Veteran Stories:
Allen Henry Groat

Air Force

  • Allen Groat's service medals, L-R:
    1939-1945 Star; France and Germany Star; Canadian Volunteer Service Medal; Defence Medal; 1939-1945 War Medal.

    Allen Groat
  • Photo taken in either Holland, Belgium or France, 1943-1945.

    Allen Groat
  • A German Iron Cross painted inside an abandoned building. Exact location and date unknown - either France, Belgium or Holland, 1943-1945.

    Allen Groat
  • Portrait of Allen Groat, ground crew with RCAF. Date and location unknown.

    Allen Groat
  • A Hawker Typhoon that had crashed. Date and location unknown.

    Allen Groat
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"Well this Liberator climbed up there and it’s vertical until it would stall. No more power. And then it would drop and come down, straight down. And then before it would hit the ground or the ocean, it would change again."

Transcript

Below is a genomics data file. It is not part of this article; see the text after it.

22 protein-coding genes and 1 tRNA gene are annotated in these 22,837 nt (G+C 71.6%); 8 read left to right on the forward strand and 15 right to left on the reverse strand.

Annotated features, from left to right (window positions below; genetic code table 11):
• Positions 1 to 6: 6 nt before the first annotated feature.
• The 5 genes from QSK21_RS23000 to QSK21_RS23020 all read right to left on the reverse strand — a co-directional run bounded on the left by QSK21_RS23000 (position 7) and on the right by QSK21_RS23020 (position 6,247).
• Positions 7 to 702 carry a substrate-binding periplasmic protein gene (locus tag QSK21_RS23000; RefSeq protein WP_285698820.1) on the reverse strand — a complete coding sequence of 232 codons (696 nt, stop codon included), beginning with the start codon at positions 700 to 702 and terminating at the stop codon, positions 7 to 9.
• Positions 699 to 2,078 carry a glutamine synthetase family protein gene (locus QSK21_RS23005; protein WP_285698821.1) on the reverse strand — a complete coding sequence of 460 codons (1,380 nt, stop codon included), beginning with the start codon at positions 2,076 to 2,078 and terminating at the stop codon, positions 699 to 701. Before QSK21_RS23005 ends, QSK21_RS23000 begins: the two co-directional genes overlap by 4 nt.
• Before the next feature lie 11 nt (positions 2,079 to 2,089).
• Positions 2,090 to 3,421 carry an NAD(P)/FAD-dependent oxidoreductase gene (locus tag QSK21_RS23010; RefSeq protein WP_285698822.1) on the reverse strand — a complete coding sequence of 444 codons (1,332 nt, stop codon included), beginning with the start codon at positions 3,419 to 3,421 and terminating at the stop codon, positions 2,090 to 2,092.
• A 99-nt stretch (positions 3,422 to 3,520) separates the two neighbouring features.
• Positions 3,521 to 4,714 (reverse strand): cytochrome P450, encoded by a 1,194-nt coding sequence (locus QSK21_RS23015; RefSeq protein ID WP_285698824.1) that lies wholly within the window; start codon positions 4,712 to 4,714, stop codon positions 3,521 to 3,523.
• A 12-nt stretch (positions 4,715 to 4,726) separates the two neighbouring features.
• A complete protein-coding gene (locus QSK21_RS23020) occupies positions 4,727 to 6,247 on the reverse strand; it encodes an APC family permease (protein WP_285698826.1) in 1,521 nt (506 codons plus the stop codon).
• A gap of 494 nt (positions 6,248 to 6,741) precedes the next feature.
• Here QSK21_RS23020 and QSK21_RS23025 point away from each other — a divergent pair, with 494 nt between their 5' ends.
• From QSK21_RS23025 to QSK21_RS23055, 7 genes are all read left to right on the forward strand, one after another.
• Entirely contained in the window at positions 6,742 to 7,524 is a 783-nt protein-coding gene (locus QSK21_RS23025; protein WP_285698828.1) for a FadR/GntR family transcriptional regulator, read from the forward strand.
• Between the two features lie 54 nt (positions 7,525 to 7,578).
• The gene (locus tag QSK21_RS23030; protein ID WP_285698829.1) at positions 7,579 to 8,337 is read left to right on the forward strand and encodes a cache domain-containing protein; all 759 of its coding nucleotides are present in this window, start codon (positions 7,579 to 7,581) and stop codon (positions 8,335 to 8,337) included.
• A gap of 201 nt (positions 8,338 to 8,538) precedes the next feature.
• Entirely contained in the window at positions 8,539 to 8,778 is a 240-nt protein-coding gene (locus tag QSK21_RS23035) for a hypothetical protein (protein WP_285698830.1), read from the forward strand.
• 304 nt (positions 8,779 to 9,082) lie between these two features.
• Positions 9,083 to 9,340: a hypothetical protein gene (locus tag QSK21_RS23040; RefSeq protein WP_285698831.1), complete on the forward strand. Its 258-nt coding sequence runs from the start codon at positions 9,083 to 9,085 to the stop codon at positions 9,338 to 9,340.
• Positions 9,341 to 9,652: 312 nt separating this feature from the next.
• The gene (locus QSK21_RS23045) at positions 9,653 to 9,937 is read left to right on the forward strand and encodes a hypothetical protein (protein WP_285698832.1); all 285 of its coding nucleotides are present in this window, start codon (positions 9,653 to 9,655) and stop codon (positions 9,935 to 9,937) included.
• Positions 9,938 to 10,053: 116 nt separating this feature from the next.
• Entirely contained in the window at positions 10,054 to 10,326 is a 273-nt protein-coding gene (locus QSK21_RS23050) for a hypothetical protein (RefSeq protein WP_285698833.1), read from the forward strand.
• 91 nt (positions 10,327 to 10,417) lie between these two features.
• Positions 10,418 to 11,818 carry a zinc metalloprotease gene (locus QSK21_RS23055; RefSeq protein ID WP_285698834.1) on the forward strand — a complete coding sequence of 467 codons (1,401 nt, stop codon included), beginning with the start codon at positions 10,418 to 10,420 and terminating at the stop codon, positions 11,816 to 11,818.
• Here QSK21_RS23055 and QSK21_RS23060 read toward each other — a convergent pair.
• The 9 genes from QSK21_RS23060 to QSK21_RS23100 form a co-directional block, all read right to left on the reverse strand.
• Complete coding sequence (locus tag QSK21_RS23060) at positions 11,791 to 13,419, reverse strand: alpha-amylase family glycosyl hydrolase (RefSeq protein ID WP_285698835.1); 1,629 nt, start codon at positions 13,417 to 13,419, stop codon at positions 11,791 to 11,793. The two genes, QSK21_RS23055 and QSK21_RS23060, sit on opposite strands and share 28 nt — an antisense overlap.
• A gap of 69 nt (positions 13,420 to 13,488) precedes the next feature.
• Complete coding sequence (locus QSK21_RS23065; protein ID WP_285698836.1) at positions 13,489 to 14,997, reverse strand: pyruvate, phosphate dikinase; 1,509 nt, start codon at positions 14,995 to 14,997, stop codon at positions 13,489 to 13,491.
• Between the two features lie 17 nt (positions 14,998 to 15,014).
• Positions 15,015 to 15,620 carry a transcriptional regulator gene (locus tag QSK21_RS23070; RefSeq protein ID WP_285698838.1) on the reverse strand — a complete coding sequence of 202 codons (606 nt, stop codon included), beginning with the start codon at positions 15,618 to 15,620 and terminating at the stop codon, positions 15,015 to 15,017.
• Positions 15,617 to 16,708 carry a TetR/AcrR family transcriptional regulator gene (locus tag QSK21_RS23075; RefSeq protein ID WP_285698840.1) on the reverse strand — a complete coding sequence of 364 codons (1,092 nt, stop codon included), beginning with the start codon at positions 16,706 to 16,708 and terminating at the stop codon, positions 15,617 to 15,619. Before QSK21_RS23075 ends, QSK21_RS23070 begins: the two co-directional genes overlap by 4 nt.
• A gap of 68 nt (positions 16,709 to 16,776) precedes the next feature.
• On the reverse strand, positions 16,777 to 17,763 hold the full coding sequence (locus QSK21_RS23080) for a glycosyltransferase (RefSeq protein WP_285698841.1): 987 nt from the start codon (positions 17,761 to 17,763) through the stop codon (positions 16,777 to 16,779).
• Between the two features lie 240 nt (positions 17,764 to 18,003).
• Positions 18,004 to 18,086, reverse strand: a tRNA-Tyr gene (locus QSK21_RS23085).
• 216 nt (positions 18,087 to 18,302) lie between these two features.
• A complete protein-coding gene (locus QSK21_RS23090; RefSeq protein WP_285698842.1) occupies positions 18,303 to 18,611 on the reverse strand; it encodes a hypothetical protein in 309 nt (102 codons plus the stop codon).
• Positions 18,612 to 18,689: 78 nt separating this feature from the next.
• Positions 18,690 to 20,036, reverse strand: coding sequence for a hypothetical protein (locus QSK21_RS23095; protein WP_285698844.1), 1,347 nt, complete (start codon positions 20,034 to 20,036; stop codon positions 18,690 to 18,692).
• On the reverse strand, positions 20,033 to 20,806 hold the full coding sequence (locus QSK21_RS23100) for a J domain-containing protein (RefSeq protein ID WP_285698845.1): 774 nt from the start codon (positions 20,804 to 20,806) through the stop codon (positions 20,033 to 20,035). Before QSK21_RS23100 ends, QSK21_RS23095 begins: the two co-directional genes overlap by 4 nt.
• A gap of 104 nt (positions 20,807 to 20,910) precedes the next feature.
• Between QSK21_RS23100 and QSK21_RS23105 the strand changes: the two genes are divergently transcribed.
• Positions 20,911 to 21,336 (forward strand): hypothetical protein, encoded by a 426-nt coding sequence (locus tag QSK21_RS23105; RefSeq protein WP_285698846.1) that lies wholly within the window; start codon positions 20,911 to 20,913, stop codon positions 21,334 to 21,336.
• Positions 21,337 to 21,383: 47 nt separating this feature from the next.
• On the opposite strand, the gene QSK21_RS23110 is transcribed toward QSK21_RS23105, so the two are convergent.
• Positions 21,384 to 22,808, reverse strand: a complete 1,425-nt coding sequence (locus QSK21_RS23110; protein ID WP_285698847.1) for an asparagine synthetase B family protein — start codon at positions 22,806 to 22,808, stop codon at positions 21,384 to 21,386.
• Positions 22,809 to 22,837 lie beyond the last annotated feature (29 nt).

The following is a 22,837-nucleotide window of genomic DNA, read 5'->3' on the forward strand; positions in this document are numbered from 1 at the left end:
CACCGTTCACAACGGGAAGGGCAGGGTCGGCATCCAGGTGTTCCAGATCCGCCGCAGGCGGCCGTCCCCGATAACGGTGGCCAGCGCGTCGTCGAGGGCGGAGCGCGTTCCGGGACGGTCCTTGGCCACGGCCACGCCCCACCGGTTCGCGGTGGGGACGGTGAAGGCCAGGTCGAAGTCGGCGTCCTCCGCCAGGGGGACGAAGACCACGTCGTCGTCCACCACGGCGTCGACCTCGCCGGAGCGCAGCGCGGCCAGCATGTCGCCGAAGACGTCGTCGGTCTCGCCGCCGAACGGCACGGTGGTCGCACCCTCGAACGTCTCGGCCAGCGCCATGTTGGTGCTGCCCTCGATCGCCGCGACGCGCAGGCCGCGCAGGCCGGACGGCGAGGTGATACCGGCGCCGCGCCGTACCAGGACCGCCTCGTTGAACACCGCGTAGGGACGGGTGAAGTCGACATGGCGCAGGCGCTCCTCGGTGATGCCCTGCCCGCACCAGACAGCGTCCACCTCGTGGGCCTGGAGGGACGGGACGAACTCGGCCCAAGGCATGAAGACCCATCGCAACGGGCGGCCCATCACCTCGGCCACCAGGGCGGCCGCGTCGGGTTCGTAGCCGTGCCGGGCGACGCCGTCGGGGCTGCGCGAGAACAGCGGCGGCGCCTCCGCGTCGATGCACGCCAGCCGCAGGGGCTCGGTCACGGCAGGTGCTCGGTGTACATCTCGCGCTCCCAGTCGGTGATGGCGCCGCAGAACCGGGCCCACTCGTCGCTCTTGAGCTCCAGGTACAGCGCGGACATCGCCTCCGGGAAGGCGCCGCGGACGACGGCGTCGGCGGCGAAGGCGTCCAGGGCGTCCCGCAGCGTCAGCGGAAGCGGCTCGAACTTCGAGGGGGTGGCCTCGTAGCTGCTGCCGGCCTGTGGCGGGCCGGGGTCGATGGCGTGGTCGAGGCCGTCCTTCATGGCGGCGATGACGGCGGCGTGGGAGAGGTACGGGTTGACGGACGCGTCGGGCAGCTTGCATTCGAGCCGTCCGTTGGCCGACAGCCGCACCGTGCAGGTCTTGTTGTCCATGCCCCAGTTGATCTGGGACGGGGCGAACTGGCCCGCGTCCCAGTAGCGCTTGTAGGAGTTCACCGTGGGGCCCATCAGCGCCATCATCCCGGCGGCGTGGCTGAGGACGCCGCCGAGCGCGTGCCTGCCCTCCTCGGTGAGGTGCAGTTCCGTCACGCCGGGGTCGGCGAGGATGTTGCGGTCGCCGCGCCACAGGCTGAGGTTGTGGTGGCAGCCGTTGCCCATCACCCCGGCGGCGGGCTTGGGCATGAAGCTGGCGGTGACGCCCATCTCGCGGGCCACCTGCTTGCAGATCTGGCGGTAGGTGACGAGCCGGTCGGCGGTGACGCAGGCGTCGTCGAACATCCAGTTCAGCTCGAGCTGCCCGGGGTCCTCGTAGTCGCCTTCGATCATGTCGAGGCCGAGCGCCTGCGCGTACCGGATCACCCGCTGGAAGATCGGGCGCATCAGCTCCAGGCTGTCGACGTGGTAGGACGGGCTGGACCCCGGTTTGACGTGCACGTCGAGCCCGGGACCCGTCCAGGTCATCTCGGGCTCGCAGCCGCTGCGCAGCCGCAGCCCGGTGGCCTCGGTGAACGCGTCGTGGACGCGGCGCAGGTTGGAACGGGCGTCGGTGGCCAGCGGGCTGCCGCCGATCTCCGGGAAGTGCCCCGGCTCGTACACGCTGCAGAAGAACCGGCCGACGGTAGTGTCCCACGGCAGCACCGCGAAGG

We were in Normandy at the time [July, 1944] and they were fighting over the city of Caen and there was heavy bombing going on at that time. And the Americans were bombing in Liberator bombers, the four-engine bomber. And at this particular time, they were coming back off a raid. You see, Caen was only about six miles inland from the ocean and they were coming back off a raid and this one Liberator was evidently having trouble and trying to abandon. And they abandoned it and they put it on what they called “George” [autopilot]. That’s remote; it flies by itself and it goes a certain direction for a certain length of time and then it changes and goes another… Well this Liberator climbed up there and it’s vertical until it would stall. No more power. And then it would drop and come down, straight down. And then before it would hit the ground or the ocean, it would change again. And then it would climb again or fly on the level for a certain time and go through this whole performance again. Well, this went on for about a half an hour, and all this time that this was going on, there was fighter planes, Spitfires and probably Mustangs and Marauders or whatever, were trying to shoot it down, to get it down. And it would go out over the ocean and they’d try and shoot it down so… it wouldn’t do any harm I guess over the ocean. But finally it did go into the ocean. But that was one thing I saw. It lasted for about a half an hour. But that was something you’d never see again. I wouldn’t say often, but it did happen. When the raids were going over there, there were a lot of planes lost and I imagine some of them were put on automatic pilot. But you don’t know, news was pretty tight, security and that. But that was one thing I witnessed in broad daylight. They’d go out, Spitfires, for about an hour the sortie or whatever it is, would last and then come back and some of them would be shot up pretty bad and others never come back. I had some photos of the Spitfires that had crash-landed and were in pretty bad shape, you know. But I remember one in particular, when this pilot come back, he said his controls weren’t [working]. And he’d come in so low over a train and bombing and the concussion from the explosion had caved the bottom of the Spitfire; it dented it a little bit. But he made a landing and he was okay but the plane was all smoked up black. Yeah. I knew him briefly. It never really got personal, the ground crew and the air crew… kind of separate. But it was a good experience.
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